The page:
By Moses Leos III
After seven years of focusing on retail development, Kyle may be preparing to transition its view on the types of businesses it draws to town.
It’s part of Kyle’s plan to revamp the city’s Strategic Plan and Target Market Study, originally crafted in 2007.
“It probably won’t focus on retail, but retail is going to remain a piece of it, because it’s still catching up to the population,” Kyle Economic Development Director Diana Blank-Torres said. “The city is at the point where we can focus on target markets and primary jobs.”
Kyle Mayor Todd Webster introduced the idea of revamping the strategic plan during his first few weeks in office.
According to Webster, updating the plan is necessary. He said the economic development department tried updating the plan in the past, but couldn’t get the support needed to move forward.
“I personally received feedback that our plan was stale and old and didn’t send the message to the community for our future economic development,” Webster said.
In June, city council allowed economic development to advertise for Requests For Proposals (RFP) for the new plan, despite not having a budget at the time.
During the 2015 Budget session, council allocated $65,000 toward the new plan — the same amount originally budgeted in 2007.
However, four RFPs submitted in September ranged from $80,000 to $90,000.
Blank-Torres said the improved economy, along with natural inflation since 2007, were reasons for the RFPs increase.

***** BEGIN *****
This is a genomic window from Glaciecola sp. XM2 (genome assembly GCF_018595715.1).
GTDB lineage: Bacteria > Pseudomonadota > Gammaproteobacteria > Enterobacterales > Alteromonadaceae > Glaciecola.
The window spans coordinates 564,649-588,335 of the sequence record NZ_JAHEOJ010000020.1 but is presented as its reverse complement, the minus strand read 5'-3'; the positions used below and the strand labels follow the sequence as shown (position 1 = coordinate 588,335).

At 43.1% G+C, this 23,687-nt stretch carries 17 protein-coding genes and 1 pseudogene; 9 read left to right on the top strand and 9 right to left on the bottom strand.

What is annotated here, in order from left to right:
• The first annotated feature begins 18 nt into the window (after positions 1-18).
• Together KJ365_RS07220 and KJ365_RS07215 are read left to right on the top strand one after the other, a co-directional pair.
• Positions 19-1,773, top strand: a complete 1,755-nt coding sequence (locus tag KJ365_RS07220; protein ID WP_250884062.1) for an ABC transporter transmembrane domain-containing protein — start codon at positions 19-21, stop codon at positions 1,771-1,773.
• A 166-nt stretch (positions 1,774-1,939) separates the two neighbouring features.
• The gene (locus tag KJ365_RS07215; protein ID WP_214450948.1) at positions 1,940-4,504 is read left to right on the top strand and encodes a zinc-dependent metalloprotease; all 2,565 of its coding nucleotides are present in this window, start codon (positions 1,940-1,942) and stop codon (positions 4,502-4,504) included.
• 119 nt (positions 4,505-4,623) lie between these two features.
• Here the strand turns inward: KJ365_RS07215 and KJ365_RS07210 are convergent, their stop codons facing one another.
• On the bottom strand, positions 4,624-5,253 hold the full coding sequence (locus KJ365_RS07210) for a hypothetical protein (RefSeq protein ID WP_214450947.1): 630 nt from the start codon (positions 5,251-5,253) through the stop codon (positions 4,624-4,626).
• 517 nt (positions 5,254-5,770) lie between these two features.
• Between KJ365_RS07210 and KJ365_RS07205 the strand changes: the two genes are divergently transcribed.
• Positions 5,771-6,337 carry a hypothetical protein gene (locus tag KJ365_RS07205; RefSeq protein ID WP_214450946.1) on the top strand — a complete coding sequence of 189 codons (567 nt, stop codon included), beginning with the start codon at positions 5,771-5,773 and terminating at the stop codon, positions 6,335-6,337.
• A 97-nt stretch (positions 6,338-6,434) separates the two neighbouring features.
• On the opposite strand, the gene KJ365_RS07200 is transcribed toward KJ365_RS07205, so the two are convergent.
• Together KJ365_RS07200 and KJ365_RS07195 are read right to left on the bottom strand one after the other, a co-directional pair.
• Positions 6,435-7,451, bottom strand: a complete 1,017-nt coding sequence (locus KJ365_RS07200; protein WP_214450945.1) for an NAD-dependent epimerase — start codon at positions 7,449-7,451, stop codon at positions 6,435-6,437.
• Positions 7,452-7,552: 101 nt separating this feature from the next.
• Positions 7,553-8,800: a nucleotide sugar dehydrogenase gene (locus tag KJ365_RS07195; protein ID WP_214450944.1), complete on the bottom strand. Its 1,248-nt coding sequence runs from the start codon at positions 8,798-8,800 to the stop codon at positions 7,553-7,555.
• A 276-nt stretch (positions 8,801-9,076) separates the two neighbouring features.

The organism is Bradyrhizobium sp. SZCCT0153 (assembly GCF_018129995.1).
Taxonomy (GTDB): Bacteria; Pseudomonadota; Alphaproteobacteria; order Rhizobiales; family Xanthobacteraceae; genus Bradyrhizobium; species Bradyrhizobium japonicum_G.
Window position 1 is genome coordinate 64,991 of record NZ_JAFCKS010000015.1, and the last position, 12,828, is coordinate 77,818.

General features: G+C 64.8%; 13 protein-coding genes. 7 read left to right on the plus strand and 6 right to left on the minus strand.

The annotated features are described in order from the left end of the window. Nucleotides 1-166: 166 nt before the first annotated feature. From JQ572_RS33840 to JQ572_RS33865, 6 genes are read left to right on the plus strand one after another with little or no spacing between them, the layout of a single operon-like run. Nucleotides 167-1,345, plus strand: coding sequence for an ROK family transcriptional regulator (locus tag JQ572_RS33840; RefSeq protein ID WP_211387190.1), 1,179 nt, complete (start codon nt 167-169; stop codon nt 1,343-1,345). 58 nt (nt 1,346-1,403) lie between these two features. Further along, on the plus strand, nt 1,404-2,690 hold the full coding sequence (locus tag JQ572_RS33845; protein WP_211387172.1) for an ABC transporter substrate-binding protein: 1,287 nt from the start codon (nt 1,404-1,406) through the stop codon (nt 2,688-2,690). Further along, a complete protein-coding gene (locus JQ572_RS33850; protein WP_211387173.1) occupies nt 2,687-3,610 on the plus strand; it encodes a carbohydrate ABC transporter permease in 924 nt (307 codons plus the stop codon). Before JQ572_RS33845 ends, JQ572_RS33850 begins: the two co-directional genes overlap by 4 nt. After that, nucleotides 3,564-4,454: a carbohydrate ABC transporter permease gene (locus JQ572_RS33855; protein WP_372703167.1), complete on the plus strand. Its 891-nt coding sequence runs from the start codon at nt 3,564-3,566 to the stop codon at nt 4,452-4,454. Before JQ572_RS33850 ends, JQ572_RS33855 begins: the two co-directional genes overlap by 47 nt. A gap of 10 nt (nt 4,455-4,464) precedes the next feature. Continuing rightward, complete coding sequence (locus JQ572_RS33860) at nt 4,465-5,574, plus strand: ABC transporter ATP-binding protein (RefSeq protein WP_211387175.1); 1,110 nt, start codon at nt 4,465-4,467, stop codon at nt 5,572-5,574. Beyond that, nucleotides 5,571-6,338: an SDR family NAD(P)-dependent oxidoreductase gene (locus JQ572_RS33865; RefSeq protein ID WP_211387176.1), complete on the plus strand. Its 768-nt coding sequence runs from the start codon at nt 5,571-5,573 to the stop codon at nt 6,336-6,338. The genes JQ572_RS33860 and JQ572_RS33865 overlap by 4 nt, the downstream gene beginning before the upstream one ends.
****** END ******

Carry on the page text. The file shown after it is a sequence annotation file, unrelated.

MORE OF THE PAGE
An additional three proposals were submitted when Economic Development extended their deadline in early October.
A sub-committee of the Kyle Economic and Tourism Committee will review the seven RFPs and will select the top three on Oct. 28. The top three will present their findings to the committee on Nov. 19, with the committee making a recommendation to council on Dec. 2.
Kyle hopes to renew its strategic plan, which Blank-Torres said helped significantly raise sales tax receipts since 2007. That version originally focused on attracting destination retail development.
However, with the plan a “living, flexible document,” according to Blank-Torres, the focus shifted toward retail in general.
Kyle soon took the “shotgun approach” and vied for as many retail developers as were interested.
Since 2007, Kyle brought in a variety of retail businesses, including many of the businesses in the shopping center along Kyle Parkway.
“Destination [retail] wasn’t where we needed to start,” Blank-Torres said. “We had to focus on retail in general. We had nothing in Kyle at the time.”
The city also gained insight into the science behind retail development. Blank-Torres said many developers adhere to a growth matrix; consideration factors include a city’s population and the age of its residents.
That is one reason Kyle saw an influx of fast food chains.
“When it comes down to it, it’s free trade,” Blank-Torres said. “If [an area] is zoned properly, and [developers] make the investment, they do the feasibility [study] and they think they’ll be successful, we can’t stop them.”
So what’s next for Kyle?
Webster believes focusing on job creators such as Seton is the next step. He hopes the city follows the state’s lead in attracting high-tech data centers and manufacturers to Kyle.
“We need those top tier employers that have large numbers of jobs to where we have more people staying in Kyle to work,” Webster said. “I think we have a city council and a staff that wants to recruit jobs. Those things are happening.”